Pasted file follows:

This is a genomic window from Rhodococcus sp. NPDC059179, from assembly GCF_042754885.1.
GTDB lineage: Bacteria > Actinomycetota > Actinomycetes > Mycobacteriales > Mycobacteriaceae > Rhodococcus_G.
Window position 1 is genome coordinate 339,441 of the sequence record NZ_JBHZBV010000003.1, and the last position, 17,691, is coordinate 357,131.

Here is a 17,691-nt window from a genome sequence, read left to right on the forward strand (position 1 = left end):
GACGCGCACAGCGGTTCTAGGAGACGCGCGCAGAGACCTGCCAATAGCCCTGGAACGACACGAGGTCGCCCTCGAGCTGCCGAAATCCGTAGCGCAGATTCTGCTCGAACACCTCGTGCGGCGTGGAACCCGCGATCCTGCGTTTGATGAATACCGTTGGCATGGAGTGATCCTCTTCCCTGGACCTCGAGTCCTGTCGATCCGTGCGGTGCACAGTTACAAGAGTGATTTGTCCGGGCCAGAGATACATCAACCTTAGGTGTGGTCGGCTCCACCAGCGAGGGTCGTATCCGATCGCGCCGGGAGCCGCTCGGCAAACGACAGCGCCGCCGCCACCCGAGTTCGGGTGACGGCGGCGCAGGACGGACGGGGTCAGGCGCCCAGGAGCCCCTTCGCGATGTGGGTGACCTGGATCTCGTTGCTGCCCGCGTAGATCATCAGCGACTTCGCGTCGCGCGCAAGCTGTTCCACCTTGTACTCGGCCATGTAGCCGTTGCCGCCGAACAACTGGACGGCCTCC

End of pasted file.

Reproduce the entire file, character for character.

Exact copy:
This is a genomic window from Rhodococcus sp. NPDC059179, from assembly GCF_042754885.1.
GTDB lineage: Bacteria > Actinomycetota > Actinomycetes > Mycobacteriales > Mycobacteriaceae > Rhodococcus_G.
Window position 1 is genome coordinate 339,441 of the sequence record NZ_JBHZBV010000003.1, and the last position, 17,691, is coordinate 357,131.

Here is a 17,691-nt window from a genome sequence, read left to right on the forward strand (position 1 = left end):
GACGCGCACAGCGGTTCTAGGAGACGCGCGCAGAGACCTGCCAATAGCCCTGGAACGACACGAGGTCGCCCTCGAGCTGCCGAAATCCGTAGCGCAGATTCTGCTCGAACACCTCGTGCGGCGTGGAACCCGCGATCCTGCGTTTGATGAATACCGTTGGCATGGAGTGATCCTCTTCCCTGGACCTCGAGTCCTGTCGATCCGTGCGGTGCACAGTTACAAGAGTGATTTGTCCGGGCCAGAGATACATCAACCTTAGGTGTGGTCGGCTCCACCAGCGAGGGTCGTATCCGATCGCGCCGGGAGCCGCTCGGCAAACGACAGCGCCGCCGCCACCCGAGTTCGGGTGACGGCGGCGCAGGACGGACGGGGTCAGGCGCCCAGGAGCCCCTTCGCGATGTGGGTGACCTGGATCTCGTTGCTGCCCGCGTAGATCATCAGCGACTTCGCGTCGCGCGCAAGCTGTTCCACCTTGTACTCGGCCATGTAGCCGTTGCCGCCGAACAACTGGACGGCCTCC